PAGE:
But Amaziah overlooked a rather important point—Amos spoke by God’s inspiration. Thus, even if Amaziah succeeded in silencing Amos, the message was still just as true. If a preacher is preaching the truth and he’s silenced, the one who silenced him still needs to be obedient to the truth he spoke.

In a very real sense then, Amaziah was confronting God instead of Amos. Those who challenge faithful preachers who speak the truth today really challenge God instead of the preacher.

The Prophet of God, vv 14-17

Amos here answers the charge of Amaziah.

Amos says that he is a shepherd, not a prophet. The word “was” in this text could very well be translated “is.” That Amos is not a prophet means that he does not make his living as a prophet; he does not preach in order to get paid. That Amos is not the son of a prophet means that he has not been trained in a prophetic school. The sons of prophets were those who learned how to prophesy from other prophets, somewhat like the disciples learned from being with Jesus for three years. Amos wasn’t trained to be a prophet; he had no college degree in “prophesying.” Amos is a shepherd and a tender of sycamore trees—he earns his living from the land.

The LORD called Amos to prophesy. The Lord took Amos as he was taking care of his flock—this shows that Amos never had any intention of being a prophet; he was simply obeying the command of God.

The Lord told Amos, “Go, prophesy to My people Israel.” Juxtapose God’s commands to go with Amaziah’s command to go—Amaziah told Amos to go from Israel and God told Amos to go to Israel. This shows that Amos was obedient to the command of God, even though his message may not be popular in Israel, he’s going to preach it because God told him so.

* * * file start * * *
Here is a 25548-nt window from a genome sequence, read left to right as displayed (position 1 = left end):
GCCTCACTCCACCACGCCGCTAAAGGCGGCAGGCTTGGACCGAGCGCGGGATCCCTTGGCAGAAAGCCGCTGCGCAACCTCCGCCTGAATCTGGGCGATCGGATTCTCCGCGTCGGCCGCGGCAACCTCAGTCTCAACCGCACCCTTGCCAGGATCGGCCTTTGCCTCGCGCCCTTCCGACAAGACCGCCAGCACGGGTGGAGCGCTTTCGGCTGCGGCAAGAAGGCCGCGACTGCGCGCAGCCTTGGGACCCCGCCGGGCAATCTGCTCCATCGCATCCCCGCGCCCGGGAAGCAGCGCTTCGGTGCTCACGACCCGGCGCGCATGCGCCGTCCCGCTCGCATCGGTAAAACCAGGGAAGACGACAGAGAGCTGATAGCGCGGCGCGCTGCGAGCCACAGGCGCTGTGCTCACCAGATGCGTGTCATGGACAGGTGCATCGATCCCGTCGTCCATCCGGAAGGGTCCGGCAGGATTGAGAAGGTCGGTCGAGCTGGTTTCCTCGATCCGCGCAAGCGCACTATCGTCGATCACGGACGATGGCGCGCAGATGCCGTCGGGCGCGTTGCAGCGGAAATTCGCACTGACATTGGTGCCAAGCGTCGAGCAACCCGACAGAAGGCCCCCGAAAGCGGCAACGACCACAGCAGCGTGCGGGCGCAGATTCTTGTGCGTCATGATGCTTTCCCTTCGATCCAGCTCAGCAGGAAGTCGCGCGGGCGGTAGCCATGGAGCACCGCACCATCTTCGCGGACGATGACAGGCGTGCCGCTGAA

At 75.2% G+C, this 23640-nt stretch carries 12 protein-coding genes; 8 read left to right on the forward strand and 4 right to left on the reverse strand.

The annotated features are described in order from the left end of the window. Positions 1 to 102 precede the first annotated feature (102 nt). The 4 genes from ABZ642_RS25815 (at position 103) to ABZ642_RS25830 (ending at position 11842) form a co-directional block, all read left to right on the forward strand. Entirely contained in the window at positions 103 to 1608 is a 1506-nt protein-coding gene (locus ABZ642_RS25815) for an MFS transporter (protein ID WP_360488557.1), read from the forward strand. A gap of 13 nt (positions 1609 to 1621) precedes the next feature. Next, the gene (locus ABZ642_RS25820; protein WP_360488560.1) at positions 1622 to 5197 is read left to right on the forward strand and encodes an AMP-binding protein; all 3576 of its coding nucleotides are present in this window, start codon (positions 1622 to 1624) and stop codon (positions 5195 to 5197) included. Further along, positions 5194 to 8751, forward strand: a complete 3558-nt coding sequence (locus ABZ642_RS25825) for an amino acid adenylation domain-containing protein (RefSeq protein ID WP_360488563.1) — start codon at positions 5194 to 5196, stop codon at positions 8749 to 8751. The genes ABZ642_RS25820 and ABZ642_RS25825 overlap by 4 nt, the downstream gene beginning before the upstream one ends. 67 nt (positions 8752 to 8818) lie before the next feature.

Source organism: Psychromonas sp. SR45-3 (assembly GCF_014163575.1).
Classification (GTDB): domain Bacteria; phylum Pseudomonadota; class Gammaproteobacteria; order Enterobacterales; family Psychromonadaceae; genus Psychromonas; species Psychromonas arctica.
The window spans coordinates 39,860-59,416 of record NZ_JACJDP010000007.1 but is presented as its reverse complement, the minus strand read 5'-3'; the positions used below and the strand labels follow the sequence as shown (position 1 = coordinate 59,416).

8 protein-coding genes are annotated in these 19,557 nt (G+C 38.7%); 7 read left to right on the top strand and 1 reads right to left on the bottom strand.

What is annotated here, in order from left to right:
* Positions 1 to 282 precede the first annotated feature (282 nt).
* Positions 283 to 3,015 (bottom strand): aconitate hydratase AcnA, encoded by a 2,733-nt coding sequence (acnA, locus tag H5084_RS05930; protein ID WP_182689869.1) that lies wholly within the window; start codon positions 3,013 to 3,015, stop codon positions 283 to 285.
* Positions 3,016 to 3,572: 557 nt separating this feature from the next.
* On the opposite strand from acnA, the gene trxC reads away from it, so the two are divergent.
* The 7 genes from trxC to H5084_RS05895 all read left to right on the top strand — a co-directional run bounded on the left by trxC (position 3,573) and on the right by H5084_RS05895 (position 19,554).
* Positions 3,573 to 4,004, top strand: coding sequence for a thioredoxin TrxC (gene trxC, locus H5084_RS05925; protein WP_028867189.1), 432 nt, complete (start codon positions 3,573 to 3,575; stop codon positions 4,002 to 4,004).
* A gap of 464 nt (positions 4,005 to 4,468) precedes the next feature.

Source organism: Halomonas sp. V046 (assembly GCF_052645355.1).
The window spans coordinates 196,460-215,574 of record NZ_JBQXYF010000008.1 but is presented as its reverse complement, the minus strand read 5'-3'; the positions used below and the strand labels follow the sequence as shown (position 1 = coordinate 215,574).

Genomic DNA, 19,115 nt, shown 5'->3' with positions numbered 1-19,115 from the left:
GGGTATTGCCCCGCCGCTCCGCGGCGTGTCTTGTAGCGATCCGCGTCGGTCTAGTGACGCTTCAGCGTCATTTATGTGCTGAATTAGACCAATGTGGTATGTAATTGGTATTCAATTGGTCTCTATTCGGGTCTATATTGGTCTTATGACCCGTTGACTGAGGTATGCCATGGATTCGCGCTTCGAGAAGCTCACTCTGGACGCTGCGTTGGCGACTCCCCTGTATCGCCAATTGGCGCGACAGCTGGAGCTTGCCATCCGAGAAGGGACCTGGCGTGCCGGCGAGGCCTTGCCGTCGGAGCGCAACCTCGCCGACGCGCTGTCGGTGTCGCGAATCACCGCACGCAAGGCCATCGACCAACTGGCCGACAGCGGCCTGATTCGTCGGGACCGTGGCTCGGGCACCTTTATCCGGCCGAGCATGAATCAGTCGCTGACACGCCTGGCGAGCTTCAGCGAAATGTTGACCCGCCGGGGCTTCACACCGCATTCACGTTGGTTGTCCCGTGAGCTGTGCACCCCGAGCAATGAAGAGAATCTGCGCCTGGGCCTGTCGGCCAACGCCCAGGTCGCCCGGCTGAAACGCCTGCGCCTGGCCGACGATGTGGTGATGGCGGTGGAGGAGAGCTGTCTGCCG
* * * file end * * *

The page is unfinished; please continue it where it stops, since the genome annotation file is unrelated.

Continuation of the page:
We need preachers like Amos today, those who are willing to speak even unpopular truths because it’s God’s word. Micaiah said, “As the LORD lives, whatever the LORD says to me, that I will speak” (1 Ki 22:14). “Preach the word! Be ready in season and out of season. Convince, rebuke, exhort, with all longsuffering and teaching” (2 Tim 4:2).

Because Amaziah told Amos not to preach, Amos pronounces a curse upon him. Notice Amos says, “Hear the word of the Lord.” What he is fixing to tell Amaziah is not his own opinion, but it is the word of the Lord.

  • Amaziah’s wife would be a harlot in the city—the conquerors would rape her.
  • Amaziah’s children would fall by the word—the conquerors would kill them.
  • Amaziah’s land would be divided by survey line—the conquerors would take Amaziah’s land and divide it amongst them.
  • Amaziah would die in a defiled land—the conquerors would take Amaziah’s land and divide it amongst them.
  • Amaziah would die in a defiled land—the conquerors would take Amaziah to a Gentile country, and he would die there.
  • Amaziah’s country would be taken captive—the conquerors would take Israel into captivity.

The rape of women, the killing of children, the dividing of land, and the taking of captives were common treatment of conquered people in the Ancient Near East.

The point is this—If we stand in the way of the spread of God’s word, we will face consequences. Jesus showed his displeasure to those who hindered the spread of the gospel. “Woe to you, scribes and Pharisees, hypocrites! For you shut up the kingdom of heaven against men; for you neither go in yourselves, nor do you allow those who are entering to go in” (Matt 23:13). “Woe to you, lawyers! For you have taken away the key of knowledge. You did not enter in yourselves, and those who are entering in you hindered” (Lk 11:52).

We can easily hinder the spread of the word of God today. We may not attend the worship of the church as faithfully as we ought and send the message that the preaching of God’s word isn’t really that important. We may keep getting up several times during the sermon—we may go get a drink of water, get a copy of the bulletin, etc. We may not live as we ought before those who know we are Christians and send the message that obedience to the word of God really isn’t that important.

Conclusion

Amaziah was an opponent of God, one who did not want God’s word proclaimed faithfully.

Amos was a faithful servant of God who proclaimed his word faithfully.

Which are you? Are you an opponent of God or are you a servant of God?


This sermon was originally preached by Dr. Justin Imel, Sr., at the Alum Creek church of Christ in Alum Creek, West Virginia.